The problem of information handling we consider elsewhere, let's consider now various partial realizations:

Anarchy between states

First, the whole world today is anarchistic, there is no superiour world government. And competition between different states for capital has an essential influence on the states – they behave in a much more civilized way. We have seen examples where open peaceful competition has destroyed bad competitors in a civilized, peaceful way - the "German Democratic Republic" (former communist East Germany) has not survived the opening of the wall. In this sense, statism is much more utopical – a world government, even states unregulated by competition with other states, do not exist.

Markets

Of course, the main argument against the state is the success of markets in almost every domain where the market has been in competition with state regulation.

It is often claimed that the market requires regulation by the state. But this is wrong. The existence of illegal markets, for example for drugs and prostitution, proves that markets are possible without state, even against the state.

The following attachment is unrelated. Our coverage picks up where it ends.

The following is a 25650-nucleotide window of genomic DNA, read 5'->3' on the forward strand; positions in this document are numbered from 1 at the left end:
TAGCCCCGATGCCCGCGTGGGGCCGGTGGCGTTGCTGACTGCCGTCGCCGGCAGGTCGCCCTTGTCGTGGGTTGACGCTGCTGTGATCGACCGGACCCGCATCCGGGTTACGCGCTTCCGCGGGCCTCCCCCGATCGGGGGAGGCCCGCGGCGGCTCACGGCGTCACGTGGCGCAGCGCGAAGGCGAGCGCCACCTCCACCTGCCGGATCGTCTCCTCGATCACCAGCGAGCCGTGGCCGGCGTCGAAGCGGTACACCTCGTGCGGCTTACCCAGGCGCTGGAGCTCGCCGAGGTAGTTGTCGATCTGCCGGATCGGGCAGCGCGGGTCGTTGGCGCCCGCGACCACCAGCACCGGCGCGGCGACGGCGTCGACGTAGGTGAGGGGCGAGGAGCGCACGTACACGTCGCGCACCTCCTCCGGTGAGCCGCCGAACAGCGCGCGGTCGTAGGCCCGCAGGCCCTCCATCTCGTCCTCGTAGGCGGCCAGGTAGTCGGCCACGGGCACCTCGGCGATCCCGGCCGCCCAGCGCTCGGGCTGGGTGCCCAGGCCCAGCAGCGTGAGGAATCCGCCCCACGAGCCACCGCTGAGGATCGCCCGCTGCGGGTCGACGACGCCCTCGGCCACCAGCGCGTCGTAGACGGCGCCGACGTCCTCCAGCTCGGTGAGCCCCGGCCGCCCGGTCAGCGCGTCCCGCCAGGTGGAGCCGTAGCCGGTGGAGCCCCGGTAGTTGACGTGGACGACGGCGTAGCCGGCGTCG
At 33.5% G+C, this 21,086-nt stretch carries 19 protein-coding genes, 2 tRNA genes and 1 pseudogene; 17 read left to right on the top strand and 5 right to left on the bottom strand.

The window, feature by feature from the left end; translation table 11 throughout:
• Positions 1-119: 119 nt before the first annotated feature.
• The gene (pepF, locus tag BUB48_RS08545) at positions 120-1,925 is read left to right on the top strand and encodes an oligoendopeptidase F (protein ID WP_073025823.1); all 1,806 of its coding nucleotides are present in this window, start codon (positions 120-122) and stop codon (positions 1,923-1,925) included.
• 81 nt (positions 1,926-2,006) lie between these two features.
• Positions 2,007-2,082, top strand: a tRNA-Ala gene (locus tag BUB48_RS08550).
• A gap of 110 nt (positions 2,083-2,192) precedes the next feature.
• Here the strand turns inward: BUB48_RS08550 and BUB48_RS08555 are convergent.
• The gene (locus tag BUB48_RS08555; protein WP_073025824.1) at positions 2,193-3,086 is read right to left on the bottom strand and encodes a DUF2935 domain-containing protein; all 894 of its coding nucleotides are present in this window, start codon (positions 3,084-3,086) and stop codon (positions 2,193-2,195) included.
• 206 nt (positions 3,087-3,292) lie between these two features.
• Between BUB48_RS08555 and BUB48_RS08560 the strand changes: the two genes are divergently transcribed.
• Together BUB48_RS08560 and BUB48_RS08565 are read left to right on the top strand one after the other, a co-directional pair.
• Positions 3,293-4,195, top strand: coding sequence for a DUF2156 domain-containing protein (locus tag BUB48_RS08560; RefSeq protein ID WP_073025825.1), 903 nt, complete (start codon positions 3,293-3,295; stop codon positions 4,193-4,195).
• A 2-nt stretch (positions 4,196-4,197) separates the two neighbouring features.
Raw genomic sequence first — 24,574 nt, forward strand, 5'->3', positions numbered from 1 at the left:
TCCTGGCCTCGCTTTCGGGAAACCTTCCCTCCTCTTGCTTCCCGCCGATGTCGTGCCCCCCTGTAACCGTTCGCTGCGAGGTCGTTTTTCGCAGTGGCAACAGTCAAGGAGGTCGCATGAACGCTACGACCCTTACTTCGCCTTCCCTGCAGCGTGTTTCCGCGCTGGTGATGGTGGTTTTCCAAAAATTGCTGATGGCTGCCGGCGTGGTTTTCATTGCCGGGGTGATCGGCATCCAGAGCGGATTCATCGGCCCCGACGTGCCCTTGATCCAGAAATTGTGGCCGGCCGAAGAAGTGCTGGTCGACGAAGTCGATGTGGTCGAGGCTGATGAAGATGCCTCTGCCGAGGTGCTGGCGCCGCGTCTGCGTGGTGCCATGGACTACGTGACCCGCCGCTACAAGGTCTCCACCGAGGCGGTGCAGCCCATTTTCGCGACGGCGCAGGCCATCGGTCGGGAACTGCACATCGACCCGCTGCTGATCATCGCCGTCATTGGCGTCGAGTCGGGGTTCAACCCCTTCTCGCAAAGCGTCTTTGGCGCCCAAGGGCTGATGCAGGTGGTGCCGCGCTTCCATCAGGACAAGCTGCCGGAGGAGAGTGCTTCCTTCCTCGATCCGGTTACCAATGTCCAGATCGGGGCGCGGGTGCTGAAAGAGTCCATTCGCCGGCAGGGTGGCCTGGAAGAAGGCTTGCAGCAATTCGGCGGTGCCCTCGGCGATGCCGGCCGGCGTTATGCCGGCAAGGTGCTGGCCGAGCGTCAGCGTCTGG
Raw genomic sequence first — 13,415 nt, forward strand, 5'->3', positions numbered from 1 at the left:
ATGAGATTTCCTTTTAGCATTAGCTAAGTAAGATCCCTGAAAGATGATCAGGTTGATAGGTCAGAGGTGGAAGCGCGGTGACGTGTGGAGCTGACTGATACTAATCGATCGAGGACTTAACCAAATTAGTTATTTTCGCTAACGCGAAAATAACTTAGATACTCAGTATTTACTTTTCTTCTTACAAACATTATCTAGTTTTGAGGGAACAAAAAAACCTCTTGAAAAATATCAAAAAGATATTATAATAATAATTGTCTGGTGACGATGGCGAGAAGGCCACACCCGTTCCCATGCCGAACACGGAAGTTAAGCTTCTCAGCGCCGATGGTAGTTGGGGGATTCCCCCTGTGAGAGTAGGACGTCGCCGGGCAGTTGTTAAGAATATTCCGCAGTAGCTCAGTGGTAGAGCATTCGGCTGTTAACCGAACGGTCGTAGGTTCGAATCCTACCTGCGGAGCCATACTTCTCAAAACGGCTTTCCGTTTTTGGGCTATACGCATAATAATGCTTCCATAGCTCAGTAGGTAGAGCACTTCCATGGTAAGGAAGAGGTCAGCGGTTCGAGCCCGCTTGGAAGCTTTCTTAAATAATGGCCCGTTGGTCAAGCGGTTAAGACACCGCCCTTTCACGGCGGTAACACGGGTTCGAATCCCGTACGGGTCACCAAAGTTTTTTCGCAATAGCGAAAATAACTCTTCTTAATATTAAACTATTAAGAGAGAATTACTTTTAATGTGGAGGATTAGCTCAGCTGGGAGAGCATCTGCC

Of course, these illegal markets have serious problems. They are not ideal – there is low quality control, the methods used to enforce contracts are not very nice. But these problems have a simple explanation – the use of other, civilized methods is impossible because of the restrictions by the state. The mafia is unable to support a prison system and open court hearings because that's made illegal and too complex to survive in illegality. Therefore, it is unreasonable to blame the illegal markets for using other methods. To conclude that really free markets have the same problems as illegal markets is unjustified.

Low scale anarchism

Anarchy works on the low scale too. Of course, there are also a lot of families where a person has a monopoly of force. Nonetheless, a lot of families do not have such superiour instances, and their family life is much better described as anarchy. There are also enough examples of small communities with a more or less anarchistic type of organization.